Review of A Dog’s Purpose


I think A Dog’s Purpose is a five out of five, the transition from each dog went smoothly and throughout the book the question: what is a dog’s purpose? Remained in my mind throughout the majority of the story.

Throughout the novel, the dog learns something new about people and their relationship with dogs. He learns which ones are good and bad and sometimes how he thinks about himself depends on the person he interacts with. Which I think relates to the real world a lot, dogs will act different based on how they were treated by humans.

His thoughts on what his purpose might be changes throughout the story, which helps to make a more well rounded character. He finds one purpose in caring for “his boy” and in his next life he believes he is to take care of people and not just one person in particular.

One thing I found strange and fascinating was how empty I felt when the dog lost his second life. At first I didn’t understand why I felt it, the dog had lived a good life and had done many things to help people. Then I realized, it wasn’t the life he had lived, it was the thought of not knowing what his next life would be. It seemed no other life he had could met the expectations of the ones he had already experienced.

He seemed empty too at the beginning of his last life in the book. He didn’t want to interact with anyone and he didn’t understand why he was still alive. Then after being dropped in the middle of no where by man that didn’t want to take care of him, he remembered where he was.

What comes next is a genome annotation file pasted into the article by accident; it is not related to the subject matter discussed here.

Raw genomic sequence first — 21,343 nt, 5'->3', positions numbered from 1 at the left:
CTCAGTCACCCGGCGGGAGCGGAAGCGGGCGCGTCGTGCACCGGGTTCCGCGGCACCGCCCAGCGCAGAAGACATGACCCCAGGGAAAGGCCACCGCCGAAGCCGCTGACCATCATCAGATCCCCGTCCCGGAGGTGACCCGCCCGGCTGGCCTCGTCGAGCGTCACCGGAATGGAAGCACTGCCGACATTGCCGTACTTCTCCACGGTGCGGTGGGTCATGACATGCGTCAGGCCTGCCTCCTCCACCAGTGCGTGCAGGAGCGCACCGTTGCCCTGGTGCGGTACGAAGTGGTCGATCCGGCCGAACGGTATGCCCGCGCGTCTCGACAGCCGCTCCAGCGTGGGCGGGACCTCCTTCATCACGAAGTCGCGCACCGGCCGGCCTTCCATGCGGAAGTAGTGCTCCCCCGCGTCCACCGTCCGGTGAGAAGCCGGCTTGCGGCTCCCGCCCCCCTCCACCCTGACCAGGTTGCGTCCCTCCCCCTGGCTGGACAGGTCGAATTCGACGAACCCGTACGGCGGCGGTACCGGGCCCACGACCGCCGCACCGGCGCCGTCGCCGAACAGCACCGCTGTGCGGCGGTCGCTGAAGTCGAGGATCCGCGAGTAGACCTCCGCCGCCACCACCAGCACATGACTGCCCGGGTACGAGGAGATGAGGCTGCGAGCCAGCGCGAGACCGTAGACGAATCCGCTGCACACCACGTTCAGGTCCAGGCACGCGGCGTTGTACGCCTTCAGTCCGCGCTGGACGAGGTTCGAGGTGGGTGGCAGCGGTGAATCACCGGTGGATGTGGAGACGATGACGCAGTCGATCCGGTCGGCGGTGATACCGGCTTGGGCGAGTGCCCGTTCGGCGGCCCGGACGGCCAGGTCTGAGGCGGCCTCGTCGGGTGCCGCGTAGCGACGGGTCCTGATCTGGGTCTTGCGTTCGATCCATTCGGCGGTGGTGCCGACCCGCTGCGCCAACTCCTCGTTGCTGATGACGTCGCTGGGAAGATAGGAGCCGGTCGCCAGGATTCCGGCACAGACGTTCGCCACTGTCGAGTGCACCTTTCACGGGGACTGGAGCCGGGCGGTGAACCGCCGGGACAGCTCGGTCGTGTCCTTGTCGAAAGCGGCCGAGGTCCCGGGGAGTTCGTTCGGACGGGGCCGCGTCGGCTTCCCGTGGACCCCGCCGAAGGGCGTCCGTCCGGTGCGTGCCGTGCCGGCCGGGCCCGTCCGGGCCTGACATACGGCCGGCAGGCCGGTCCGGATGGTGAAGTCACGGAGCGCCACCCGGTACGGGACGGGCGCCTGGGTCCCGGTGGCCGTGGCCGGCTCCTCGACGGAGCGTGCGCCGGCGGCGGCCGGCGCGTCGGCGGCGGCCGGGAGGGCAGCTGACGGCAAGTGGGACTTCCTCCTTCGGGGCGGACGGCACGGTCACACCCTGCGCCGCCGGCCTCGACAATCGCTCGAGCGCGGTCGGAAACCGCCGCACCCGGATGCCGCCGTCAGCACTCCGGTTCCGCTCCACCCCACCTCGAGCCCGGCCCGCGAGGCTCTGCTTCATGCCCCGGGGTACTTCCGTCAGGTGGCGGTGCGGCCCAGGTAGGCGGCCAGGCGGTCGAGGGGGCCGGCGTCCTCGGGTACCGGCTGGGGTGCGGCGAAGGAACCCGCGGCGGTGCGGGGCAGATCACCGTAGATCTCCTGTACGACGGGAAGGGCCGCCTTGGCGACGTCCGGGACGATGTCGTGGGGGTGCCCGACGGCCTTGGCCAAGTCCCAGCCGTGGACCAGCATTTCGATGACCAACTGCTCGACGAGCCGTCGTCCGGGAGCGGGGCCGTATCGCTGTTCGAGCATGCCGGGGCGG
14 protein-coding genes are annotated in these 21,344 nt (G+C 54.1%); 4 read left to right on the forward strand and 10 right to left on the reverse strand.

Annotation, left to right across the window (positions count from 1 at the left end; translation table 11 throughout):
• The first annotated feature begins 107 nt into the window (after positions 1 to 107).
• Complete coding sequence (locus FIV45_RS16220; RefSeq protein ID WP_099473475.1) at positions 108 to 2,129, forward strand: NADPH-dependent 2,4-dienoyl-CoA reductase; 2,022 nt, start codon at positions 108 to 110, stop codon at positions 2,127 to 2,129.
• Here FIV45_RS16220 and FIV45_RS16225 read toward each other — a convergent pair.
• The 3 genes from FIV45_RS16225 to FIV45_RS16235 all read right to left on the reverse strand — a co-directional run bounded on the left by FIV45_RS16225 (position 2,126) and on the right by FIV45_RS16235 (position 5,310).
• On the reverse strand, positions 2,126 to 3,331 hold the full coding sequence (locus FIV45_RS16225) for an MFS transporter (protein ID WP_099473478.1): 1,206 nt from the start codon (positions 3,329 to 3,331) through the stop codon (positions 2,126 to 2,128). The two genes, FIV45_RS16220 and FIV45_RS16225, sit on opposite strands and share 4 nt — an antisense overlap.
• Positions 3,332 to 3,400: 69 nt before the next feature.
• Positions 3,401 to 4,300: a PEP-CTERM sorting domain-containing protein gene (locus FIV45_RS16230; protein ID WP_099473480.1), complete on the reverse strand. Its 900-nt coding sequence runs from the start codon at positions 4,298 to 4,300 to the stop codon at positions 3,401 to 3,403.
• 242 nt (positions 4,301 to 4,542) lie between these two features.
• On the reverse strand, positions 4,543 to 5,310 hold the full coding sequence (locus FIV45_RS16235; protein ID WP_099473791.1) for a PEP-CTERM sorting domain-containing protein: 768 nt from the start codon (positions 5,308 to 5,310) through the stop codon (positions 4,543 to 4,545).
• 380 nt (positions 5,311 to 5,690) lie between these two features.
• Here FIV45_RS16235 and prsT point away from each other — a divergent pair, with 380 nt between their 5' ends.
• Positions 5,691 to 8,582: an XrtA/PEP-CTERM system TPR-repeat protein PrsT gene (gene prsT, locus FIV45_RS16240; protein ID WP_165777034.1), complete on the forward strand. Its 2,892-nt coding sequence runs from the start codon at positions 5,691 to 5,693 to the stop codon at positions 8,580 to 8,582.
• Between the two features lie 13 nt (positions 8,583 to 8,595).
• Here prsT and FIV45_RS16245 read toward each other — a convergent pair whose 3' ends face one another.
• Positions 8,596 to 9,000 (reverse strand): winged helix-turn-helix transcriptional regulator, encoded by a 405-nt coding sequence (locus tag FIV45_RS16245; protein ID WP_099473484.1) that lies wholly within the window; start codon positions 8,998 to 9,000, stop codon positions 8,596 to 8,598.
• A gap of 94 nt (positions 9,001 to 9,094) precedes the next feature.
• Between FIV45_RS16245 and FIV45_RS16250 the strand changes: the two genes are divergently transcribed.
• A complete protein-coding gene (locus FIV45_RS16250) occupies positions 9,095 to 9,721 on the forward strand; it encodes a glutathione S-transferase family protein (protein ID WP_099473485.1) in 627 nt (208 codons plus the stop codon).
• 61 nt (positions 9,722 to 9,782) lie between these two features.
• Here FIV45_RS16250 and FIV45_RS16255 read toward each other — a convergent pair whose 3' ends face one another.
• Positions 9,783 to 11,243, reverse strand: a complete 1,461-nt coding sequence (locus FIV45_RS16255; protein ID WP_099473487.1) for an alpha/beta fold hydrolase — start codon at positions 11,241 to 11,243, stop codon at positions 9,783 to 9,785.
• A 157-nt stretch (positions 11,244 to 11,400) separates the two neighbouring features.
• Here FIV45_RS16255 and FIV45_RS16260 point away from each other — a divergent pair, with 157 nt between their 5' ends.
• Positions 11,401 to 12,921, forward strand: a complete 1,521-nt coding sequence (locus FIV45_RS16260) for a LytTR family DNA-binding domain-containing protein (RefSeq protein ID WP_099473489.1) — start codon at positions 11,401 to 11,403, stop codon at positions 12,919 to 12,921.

It wasn’t the kind of happy ending I was expecting, the boy lived alone and didn’t want to take care of him at first, but then at the last possible moment he changed his mind. The dog then found another purpose, he decided to reunite the boy with a person he had dated in high school, but a while after they married the boy died.

I thought this book took a lot of twists and turns and it wasn’t that cliche. The dog and the boy didn’t exactly live happily ever after, but at least he completed his redefined purpose. Which might change in the next book.


About W. Bruce Cameron

Dog's purpose project .jpgBruce Cameron is the author of A Dog’s Purpose, a best selling book that was put on the New York Times best seller’s list. He has created a website that showcases A Dog’s Purpose as well as other books he has written.

Throughout his life, Bruce quickly learned that writing wasn’t easy. During the begining of his career he r
eceived a mere fifty dollars for a short story he created, but he didn’t stop there. He did a variety of jobs while he continued to write ranging from selling life insurance to making wine equipment.

Then in 1995 he started to get somewhere, he started an online internet column and soon got as many as 40,000 subscribers. He soon got his columns into the Rocky Mountain News. A column he had made for them, inspired him to write his first book.